If ideas are the lifeblood of your work, you have to make time for concepting, and you have to overcome the sensation— often overpowering in our work-obsessed culture — that faffing, however creative, is not work.

      Is Procrastination Bad?

      Yes it is.

      Don’t fool yourself into thinking that you’re “concepting” when in fact you’re just not sure what you’re supposed to be doing.

      Spending an hour staring at the wall while thinking up the perfect tagline for a marketing campaign is creative faffing; staring at the wall for an hour because you don’t know how to come up with a tagline, or don’t know the product you’re marketing well enough to come up with one, is just wasting time.

      Lack of definition is perhaps the biggest friend of your procrastination demons. When we’re not sure what to do — whether because we haven’t planned thoroughly enough, we haven’t specified the scope of what we hope to accomplish in the immediate present, or we lack important information, skills, or resources to get the job done.

      It’s easy to get distracted or to trick ourselves into spinning our wheels doing nothing. It takes our mind off the uncomfortable sensation of failing to make progress on something important.

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      The answer to this is in planning and scheduling. Rather than giving yourself an unspecified length of time to perform an unspecified task (“Let’s see, I guess I’ll work on that spreadsheet for a while”) give yourself a limited amount of time to work on a clearly defined task (“Now I’ll enter the figures from last months sales report into the spreadsheet for an hour”).

      Giving yourself a deadline, even an artificial one, helps build a sense of urgency and also offers the promise of time to “screw around” later, once more important things are done.

      For larger projects, planning plays a huge role in whether or not you’ll spend too much time procrastinating to reach the end reasonably quickly.

      A good plan not only lists the steps you have to take to reach the end, but takes into account the resources, knowledge and inputs from other people you’re going to need to perform those steps.

      Instead of futzing around doing nothing because you don’t have last month’s sales report, getting the report should be a step in the project.

      Otherwise, you’ll spend time cooling your heels, justifying your lack of action as necessary: you aren’t wasting time because you want to, but because you have to.

      How Bad Procrastination Can Be

      Our mind can often trick us into procrastinating, often to the point that we don’t realize we’re procrastinating at all.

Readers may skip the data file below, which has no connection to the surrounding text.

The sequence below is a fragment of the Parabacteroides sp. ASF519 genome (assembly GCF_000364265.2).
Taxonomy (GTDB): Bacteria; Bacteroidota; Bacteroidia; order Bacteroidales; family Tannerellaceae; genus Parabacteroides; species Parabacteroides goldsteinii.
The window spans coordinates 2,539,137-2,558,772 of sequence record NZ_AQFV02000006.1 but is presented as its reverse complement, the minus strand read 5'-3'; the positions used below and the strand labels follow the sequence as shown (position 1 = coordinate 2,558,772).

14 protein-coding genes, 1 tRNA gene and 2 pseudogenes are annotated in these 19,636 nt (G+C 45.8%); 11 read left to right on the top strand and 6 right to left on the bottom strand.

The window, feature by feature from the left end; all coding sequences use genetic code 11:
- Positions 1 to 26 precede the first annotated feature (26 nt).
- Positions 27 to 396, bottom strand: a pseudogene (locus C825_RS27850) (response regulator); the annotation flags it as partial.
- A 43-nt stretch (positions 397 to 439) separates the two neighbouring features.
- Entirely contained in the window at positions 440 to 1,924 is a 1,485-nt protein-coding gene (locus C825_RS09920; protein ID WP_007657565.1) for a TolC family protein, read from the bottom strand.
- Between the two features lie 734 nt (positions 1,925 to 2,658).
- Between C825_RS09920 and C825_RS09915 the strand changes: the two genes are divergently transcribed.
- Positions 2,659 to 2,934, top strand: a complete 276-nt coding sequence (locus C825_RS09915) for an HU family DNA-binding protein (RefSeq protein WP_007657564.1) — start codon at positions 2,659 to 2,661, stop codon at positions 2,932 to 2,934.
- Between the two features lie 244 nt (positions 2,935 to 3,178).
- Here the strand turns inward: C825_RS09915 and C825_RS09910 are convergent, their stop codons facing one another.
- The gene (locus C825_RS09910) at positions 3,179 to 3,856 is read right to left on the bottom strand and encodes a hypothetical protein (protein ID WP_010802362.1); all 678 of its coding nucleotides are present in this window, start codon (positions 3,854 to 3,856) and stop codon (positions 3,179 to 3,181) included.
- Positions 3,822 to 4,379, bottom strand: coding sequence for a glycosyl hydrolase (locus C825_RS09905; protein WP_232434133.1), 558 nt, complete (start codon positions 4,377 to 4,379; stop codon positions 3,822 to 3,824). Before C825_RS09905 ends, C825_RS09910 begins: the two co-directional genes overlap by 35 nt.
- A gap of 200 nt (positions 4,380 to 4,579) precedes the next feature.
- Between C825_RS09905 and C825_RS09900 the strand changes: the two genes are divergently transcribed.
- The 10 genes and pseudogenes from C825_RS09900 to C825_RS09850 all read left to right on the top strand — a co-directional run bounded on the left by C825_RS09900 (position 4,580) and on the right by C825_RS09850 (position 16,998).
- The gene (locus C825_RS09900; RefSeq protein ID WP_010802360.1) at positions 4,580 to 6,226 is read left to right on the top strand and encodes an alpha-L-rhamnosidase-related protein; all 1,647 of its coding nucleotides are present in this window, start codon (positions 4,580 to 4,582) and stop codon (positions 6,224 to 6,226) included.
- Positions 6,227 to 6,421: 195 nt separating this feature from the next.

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      After all, we have lots and lots of things to do; if we’re working on something, aren’t we being productive – even if the one big thing we need to work on doesn’t get done?

      One way this plays out is that we scan our to-do list, skipping over the big challenging projects in favor of the short, easy projects. At the end of the day, we feel very productive: we’ve crossed twelve things off our list!

      That big project we didn’t work on gets put onto the next day’s list, and when the same thing happens, it gets moved forward again. And again.

      Big tasks often present us with the problem above – we aren’t sure what to do exactly, so we look for other ways to occupy ourselves.

      In many cases too, big tasks aren’t really tasks at all; they’re aggregates of many smaller tasks. If something’s sitting on your list for a long time, each day getting skipped over in favor of more immediately doable tasks, it’s probably not very well thought out.

      You’re actively resisting it because you don’t really know what it is. Try to break it down into a set of small tasks, something more like the tasks you are doing in place of the one big task you aren’t doing.

      More consequences of procrastination can be found in this article: 8 Dreadful Effects of Procrastination That Can Destroy Your Life

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      Procrastination, a Technical Failure

      Procrastination is, more often than not, a sign of a technical failure, not a moral failure.

      It’s not because we’re bad people that we procrastinate. Most times, procrastination serves as a symptom of something more fundamentally wrong with the tasks we’ve set ourselves.

      It’s important to keep an eye on our procrastinating tendencies, to ask ourselves whenever we notice ourselves pushing things forward what it is about the task we’ve set ourselves that simply isn’t working for us.

      Learn more about how to fix your procrastination problem here: What Is Procrastination and How to Stop It (The Complete Guide)

      Featured photo credit: chuttersnap via unsplash.com